Undergraduate research sheds light on health problems of migrants in Morocco | Emory University

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By sharing the stories behind the numbers, an Emory College student sheds light on the gaps in access to healthcare for undocumented migrants in Morocco due to the current realities of global politics and the pandemic.

Madelyn R. Haden’s Distinguished Thesis sheds light on how European Union (EU) policy and funding affect the lives and experiences of sub-Saharan migrants, including access to healthcare and societal integration in Morocco. She received top honors for her dissertation and this spring obtained a BA in Middle Eastern and South Asian Studies and a Minor in Human Health.

“In my early research it seemed like Morocco was doing everything right on paper, but when I spoke to people with migrant status it was clear that the numbers don’t tell the whole story,” Haden says. “Large-scale framing doesn’t really show the human cost and consequences of these policies and how they dehumanize people. “

His specialization thesis, “Outsourced migration and secure health: a case study on how EU-Moroccan relations influenced the accessibility of health care among sub-Saharan migrant communities in Morocco during the coronavirus pandemic Was funded by the Emory’s Halle Institute for Global Research. An abridged version is currently being peer reviewed for the Refugee Review.

“There are many actors involved in the field of migration studies in Morocco and by writing this thesis Maddie was able to secure a place for her voice in this interdisciplinary discourse which is quite amazing for an undergraduate student. », Explains Rkia Cornell, professor of pedagogy. and Arabic Language Coordinator, who was Haden’s principal thesis supervisor.

A Presidential Fellow of the US Department of Education, Haden is also an alternate for the Fulbright Fellowship in Morocco and a recipient of the Shepard Emory Scholarship for Graduate Studies.

This summer, she will virtually intern at the Council on Foreign Relations in Washington, DC, and the nonprofit Americares in Connecticut. She will then pursue her thesis while pursuing graduate studies at the University of Cambridge.

Family history prompts her to study

Growing up in a town in Oklahoma so small it isn’t printed on a map, Haden discovered her desire to understand the migrant experience as she leafed through photos of relatives posed by shacks in what looked like a desert. She learned of her family’s migration from Moldova to become a rural farmer in 1930s Dust Bowl Oklahoma.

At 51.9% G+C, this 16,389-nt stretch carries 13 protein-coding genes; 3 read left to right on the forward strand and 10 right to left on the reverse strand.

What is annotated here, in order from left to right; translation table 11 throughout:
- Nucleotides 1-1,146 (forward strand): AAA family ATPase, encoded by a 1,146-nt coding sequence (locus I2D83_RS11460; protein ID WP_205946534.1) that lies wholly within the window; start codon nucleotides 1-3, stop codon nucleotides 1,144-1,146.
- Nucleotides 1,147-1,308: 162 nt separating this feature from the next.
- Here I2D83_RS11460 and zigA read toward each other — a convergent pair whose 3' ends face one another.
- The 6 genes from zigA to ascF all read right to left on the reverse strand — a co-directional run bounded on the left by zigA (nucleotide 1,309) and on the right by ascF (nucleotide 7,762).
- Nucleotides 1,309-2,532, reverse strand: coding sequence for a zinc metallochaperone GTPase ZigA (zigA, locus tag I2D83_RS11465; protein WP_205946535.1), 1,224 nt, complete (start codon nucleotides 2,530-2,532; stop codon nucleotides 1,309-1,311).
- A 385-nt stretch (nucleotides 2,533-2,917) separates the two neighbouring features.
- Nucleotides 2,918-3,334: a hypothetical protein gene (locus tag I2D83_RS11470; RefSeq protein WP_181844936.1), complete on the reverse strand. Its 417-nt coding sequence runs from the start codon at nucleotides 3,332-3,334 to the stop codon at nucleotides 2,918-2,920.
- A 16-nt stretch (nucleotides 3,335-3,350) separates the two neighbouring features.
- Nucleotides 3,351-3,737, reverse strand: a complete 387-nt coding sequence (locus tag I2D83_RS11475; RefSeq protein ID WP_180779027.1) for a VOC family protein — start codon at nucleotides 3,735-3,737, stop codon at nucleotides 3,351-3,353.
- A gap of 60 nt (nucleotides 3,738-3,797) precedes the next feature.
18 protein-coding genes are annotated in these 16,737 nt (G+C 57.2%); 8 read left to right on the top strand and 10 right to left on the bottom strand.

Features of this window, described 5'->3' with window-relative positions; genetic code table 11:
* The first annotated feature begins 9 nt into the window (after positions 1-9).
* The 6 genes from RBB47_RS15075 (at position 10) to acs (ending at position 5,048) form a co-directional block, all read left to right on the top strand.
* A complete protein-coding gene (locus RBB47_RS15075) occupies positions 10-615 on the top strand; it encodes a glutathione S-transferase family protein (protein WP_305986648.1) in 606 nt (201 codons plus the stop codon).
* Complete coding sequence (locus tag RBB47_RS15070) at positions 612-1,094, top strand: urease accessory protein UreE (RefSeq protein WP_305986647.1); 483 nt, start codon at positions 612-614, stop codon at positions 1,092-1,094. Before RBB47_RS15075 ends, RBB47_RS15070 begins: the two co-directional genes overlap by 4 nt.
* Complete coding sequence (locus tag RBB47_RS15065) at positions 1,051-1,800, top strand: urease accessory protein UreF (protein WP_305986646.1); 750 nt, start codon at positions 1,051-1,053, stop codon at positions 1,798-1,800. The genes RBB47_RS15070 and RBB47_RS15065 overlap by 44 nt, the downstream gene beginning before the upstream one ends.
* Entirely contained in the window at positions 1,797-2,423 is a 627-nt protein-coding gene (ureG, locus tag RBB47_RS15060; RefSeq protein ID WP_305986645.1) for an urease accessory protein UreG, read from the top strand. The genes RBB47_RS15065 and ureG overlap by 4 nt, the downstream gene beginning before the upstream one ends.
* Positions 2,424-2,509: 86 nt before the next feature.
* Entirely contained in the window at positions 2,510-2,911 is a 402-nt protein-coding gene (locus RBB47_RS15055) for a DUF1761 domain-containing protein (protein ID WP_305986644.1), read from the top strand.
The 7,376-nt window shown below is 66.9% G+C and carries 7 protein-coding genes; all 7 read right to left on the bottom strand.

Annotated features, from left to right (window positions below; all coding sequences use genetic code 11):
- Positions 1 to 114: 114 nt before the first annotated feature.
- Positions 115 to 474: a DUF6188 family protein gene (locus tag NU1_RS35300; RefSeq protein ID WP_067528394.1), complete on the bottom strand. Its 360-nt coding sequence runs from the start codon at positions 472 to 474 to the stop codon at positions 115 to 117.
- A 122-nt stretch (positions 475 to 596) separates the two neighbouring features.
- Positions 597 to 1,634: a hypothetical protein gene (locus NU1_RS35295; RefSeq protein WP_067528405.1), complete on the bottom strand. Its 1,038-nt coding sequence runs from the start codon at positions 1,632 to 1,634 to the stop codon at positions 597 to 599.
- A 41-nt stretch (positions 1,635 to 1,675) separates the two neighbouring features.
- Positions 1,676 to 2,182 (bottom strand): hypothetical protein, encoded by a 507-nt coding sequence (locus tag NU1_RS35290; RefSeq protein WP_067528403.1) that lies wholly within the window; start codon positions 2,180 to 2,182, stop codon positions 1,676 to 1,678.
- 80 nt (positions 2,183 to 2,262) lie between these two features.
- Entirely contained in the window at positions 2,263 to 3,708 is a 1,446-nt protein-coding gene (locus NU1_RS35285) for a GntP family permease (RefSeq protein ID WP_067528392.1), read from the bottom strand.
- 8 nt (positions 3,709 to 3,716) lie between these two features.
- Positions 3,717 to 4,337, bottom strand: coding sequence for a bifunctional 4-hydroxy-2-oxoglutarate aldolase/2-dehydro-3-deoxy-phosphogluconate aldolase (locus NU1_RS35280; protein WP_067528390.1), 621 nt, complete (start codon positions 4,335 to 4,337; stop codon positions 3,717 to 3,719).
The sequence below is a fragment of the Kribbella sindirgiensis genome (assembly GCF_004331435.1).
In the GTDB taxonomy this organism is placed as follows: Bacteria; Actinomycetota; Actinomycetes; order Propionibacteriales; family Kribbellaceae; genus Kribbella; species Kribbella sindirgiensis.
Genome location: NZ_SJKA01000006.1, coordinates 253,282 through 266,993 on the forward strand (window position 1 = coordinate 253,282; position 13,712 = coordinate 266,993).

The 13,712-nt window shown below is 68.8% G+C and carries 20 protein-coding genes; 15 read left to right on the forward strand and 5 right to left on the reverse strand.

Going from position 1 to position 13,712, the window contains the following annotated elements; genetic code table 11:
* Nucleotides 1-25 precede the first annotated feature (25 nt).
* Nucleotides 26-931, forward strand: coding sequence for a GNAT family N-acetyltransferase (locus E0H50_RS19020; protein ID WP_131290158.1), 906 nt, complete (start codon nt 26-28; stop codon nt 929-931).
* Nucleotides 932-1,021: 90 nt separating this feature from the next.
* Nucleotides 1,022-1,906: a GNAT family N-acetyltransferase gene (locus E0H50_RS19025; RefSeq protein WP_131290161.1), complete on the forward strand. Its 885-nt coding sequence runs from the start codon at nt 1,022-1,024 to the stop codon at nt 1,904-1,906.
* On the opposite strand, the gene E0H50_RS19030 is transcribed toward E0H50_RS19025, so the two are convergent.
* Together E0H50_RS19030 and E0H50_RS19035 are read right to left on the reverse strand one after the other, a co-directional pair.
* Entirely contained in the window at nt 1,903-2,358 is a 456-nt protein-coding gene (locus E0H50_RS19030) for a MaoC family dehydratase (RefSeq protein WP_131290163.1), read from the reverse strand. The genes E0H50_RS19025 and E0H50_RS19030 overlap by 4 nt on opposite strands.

But it wasn’t until after studying abroad at Al Akhawayn University in Morocco that she realized how difficult migrants’ lives are.

From the 1990s to the present day, uprisings and genocide in Syria, Yemen and Cameroon have made Morocco a funnel through which migrants traveled to Europe., Cornell said.

As a result, Morocco receives funding from the EU to encourage the integration of migrants in Morocco rather than relocating them.

The program was very popular, which is why Haden was surprised to see huge rusty buses transporting undocumented migrants to the Sahara Desert.

“These bus sightings started it all for me,” says Haden. “I wanted to know: ‘what does this mean? “”

The pandemic increases the vulnerability of migrants

Returning to the United States, Haden worked with a Moroccan journalist and translator from Al Akhawayn University whom she met while studying abroad to interview 15 migrants and 12 human rights activists remotely during the pandemic.

One migrant was a young Nigerian woman who had three children since arriving in Morocco nine years ago, two requiring emergency cesarean sections. The hospital will not issue birth certificates until she pays the $ 3,000 she owes. Without a birth certificate, her children cannot go to school and assimilate.

“She has a lot of anxiety and seeks tele-mental health care, but with the pandemic, she hasn’t been able to beg for cell phone minutes or other goods like food,” Haden said.

When the pandemic struck, Moroccan residents were taken into custody, which posed significant challenges for the migrant community, Haden said.

A strong police presence and the use of militarization tactics (including tanks, raids and arrests) have raised suspicion among migrant populations often blamed for the pandemic. Some migrants said they were rounded up for COVID-19 testing without any explanation; others have been deported to COVID-19 centers without adequate resources. As a result, migrants had less confidence in public health and were less likely to receive care.

The government issued “mobility certificates” which allowed a person from an extended family to go to work, buy groceries and do other activities outside the home. Like many migrants, a mother of two was unable to obtain a certificate and could not feed her family. They ate only bread, sugar and water for two weeks until an NGO started distributing food regularly.

“Madelyn’s thesis illustrates how the study of human health can investigate some of the most central problems in the world today,” says Michelle Lampl, Professor Charles Howard Candler and Director of the Center for the Study of Human Health, who also participated in Haden’s thesis. Committee. “His critical investigation of the vulnerability of migrants in Morocco in the context of COVID-19 adds to the emerging focus on the central role played by social circumstances and structural skills issues in health care. “

In addition to Cornell and Lampl, Haden’s thesis committee included Devin Stewart, professor of Arabic and Islamic studies, and Florian Pohl, assistant professor of religion.


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